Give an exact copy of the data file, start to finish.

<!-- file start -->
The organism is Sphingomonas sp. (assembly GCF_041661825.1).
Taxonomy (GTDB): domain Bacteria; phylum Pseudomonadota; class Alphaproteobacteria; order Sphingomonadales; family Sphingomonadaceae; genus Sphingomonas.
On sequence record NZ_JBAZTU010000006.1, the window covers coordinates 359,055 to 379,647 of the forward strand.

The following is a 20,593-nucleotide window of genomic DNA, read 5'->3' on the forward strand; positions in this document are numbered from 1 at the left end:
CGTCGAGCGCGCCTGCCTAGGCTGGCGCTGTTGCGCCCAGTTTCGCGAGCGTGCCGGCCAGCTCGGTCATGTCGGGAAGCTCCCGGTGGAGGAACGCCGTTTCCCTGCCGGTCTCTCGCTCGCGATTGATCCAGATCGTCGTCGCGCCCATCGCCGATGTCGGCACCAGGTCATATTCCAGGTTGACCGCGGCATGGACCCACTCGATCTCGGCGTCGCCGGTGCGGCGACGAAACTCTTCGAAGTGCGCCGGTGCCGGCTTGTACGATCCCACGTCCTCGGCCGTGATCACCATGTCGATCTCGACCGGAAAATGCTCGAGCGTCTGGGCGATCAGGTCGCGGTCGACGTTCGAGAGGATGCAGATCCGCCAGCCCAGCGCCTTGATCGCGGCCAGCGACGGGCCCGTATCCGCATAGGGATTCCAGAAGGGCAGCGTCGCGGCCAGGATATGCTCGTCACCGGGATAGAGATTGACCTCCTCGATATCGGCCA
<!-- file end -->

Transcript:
The organism is Sphingomonas sp. (assembly GCF_041661825.1).
Taxonomy (GTDB): domain Bacteria; phylum Pseudomonadota; class Alphaproteobacteria; order Sphingomonadales; family Sphingomonadaceae; genus Sphingomonas.
On sequence record NZ_JBAZTU010000006.1, the window covers coordinates 359,055 to 379,647 of the forward strand.

The following is a 20,593-nucleotide window of genomic DNA, read 5'->3' on the forward strand; positions in this document are numbered from 1 at the left end:
CGTCGAGCGCGCCTGCCTAGGCTGGCGCTGTTGCGCCCAGTTTCGCGAGCGTGCCGGCCAGCTCGGTCATGTCGGGAAGCTCCCGGTGGAGGAACGCCGTTTCCCTGCCGGTCTCTCGCTCGCGATTGATCCAGATCGTCGTCGCGCCCATCGCCGATGTCGGCACCAGGTCATATTCCAGGTTGACCGCGGCATGGACCCACTCGATCTCGGCGTCGCCGGTGCGGCGACGAAACTCTTCGAAGTGCGCCGGTGCCGGCTTGTACGATCCCACGTCCTCGGCCGTGATCACCATGTCGATCTCGACCGGAAAATGCTCGAGCGTCTGGGCGATCAGGTCGCGGTCGACGTTCGAGAGGATGCAGATCCGCCAGCCCAGCGCCTTGATCGCGGCCAGCGACGGGCCCGTATCCGCATAGGGATTCCAGAAGGGCAGCGTCGCGGCCAGGATATGCTCGTCACCGGGATAGAGATTGACCTCCTCGATATCGGCCA